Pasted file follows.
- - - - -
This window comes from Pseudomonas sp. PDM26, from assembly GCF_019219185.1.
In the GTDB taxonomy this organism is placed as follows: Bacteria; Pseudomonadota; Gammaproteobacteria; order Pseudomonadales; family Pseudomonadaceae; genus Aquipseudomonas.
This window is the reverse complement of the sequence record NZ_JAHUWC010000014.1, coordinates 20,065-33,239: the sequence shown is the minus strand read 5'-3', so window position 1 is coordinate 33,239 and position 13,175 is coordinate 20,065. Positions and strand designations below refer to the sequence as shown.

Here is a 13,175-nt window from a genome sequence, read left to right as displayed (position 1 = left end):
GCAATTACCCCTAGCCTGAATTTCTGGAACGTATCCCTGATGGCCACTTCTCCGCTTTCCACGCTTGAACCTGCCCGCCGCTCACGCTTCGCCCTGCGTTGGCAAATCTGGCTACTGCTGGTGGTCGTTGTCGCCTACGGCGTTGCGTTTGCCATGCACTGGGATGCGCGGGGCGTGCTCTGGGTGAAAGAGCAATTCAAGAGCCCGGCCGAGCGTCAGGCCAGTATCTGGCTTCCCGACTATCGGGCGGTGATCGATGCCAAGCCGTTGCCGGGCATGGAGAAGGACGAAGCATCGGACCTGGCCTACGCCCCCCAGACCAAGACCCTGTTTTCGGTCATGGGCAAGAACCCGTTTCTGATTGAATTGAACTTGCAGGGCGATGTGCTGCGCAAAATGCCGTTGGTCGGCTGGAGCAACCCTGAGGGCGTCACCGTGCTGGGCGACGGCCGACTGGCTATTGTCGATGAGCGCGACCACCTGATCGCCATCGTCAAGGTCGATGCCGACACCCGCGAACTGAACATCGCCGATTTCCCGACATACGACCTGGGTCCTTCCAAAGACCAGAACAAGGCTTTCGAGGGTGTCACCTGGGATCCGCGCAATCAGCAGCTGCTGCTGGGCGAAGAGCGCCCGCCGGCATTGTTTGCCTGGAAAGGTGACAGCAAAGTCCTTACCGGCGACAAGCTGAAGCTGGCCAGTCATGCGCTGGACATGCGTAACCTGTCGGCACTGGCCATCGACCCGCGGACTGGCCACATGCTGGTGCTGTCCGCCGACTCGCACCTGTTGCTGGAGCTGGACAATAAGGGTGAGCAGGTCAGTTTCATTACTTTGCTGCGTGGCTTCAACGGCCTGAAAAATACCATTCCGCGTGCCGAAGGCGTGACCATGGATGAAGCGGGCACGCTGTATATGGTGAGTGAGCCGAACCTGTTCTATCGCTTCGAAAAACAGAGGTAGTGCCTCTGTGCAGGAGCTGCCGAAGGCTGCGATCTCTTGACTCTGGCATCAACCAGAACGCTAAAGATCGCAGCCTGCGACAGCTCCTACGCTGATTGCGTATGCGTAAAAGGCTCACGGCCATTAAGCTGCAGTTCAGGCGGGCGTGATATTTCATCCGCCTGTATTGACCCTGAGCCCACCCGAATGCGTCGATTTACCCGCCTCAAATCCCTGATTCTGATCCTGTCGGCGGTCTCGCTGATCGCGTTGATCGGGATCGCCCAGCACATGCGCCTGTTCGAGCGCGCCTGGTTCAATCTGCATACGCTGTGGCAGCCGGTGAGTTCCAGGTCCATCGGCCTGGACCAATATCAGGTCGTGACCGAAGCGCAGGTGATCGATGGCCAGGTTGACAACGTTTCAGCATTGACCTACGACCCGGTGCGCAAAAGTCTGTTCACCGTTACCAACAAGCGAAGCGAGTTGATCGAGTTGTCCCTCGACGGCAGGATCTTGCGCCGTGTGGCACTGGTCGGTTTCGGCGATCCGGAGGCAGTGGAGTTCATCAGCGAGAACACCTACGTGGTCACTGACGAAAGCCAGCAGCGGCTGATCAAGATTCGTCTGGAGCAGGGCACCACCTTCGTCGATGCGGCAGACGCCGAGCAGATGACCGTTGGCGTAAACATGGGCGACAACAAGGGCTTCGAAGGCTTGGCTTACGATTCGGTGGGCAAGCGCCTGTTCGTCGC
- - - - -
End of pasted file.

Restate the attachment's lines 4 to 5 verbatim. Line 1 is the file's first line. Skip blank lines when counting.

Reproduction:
Here is a 13,175-nt window from a genome sequence, read left to right as displayed (position 1 = left end):
GCAATTACCCCTAGCCTGAATTTCTGGAACGTATCCCTGATGGCCACTTCTCCGCTTTCCACGCTTGAACCTGCCCGCCGCTCACGCTTCGCCCTGCGTTGGCAAATCTGGCTACTGCTGGTGGTCGTTGTCGCCTACGGCGTTGCGTTTGCCATGCACTGGGATGCGCGGGGCGTGCTCTGGGTGAAAGAGCAATTCAAGAGCCCGGCCGAGCGTCAGGCCAGTATCTGGCTTCCCGACTATCGGGCGGTGATCGATGCCAAGCCGTTGCCGGGCATGGAGAAGGACGAAGCATCGGACCTGGCCTACGCCCCCCAGACCAAGACCCTGTTTTCGGTCATGGGCAAGAACCCGTTTCTGATTGAATTGAACTTGCAGGGCGATGTGCTGCGCAAAATGCCGTTGGTCGGCTGGAGCAACCCTGAGGGCGTCACCGTGCTGGGCGACGGCCGACTGGCTATTGTCGATGAGCGCGACCACCTGATCGCCATCGTCAAGGTCGATGCCGACACCCGCGAACTGAACATCGCCGATTTCCCGACATACGACCTGGGTCCTTCCAAAGACCAGAACAAGGCTTTCGAGGGTGTCACCTGGGATCCGCGCAATCAGCAGCTGCTGCTGGGCGAAGAGCGCCCGCCGGCATTGTTTGCCTGGAAAGGTGACAGCAAAGTCCTTACCGGCGACAAGCTGAAGCTGGCCAGTCATGCGCTGGACATGCGTAACCTGTCGGCACTGGCCATCGACCCGCGGACTGGCCACATGCTGGTGCTGTCCGCCGACTCGCACCTGTTGCTGGAGCTGGACAATAAGGGTGAGCAGGTCAGTTTCATTACTTTGCTGCGTGGCTTCAACGGCCTGAAAAATACCATTCCGCGTGCCGAAGGCGTGACCATGGATGAAGCGGGCACGCTGTATATGGTGAGTGAGCCGAACCTGTTCTATCGCTTCGAAAAACAGAGGTAGTGCCTCTGTGCAGGAGCTGCCGAAGGCTGCGATCTCTTGACTCTGGCATCAACCAGAACGCTAAAGATCGCAGCCTGCGACAGCTCCTACGCTGATTGCGTATGCGTAAAAGGCTCACGGCCATTAAGCTGCAGTTCAGGCGGGCGTGATATTTCATCCGCCTGTATTGACCCTGAGCCCACCCGAATGCGTCGATTTACCCGCCTCAAATCCCTGATTCTGATCCTGTCGGCGGTCTCGCTGATCGCGTTGATCGGGATCGCCCAGCACATGCGCCTGTTCGAGCGCGCCTGGTTCAATCTGCATACGCTGTGGCAGCCGGTGAGTTCCAGGTCCATCGGCCTGGACCAATATCAGGTCGTGACCGAAGCGCAGGTGATCGATGGCCAGGTTGACAACGTTTCAGCATTGACCTACGACCCGGTGCGCAAAAGTCTGTTCACCGTTACCAACAAGCGAAGCGAGTTGATCGAGTTGTCCCTCGACGGCAGGATCTTGCGCCGTGTGGCACTGGTCGGTTTCGGCGATCCGGAGGCAGTGGAGTTCATCAGCGAGAACACCTACGTGGTCACTGACGAAAGCCAGCAGCGGCTGATCAAGATTCGTCTGGAGCAGGGCACCACCTTCGTCGATGCGGCAGACGCCGAGCAGATGACCGTTGGCGTAAACATGGGCGACAACAAGGGCTTCGAAGGCTTGGCTTACGATTCGGTGGGCAAGCGCCTGTTCGTCGC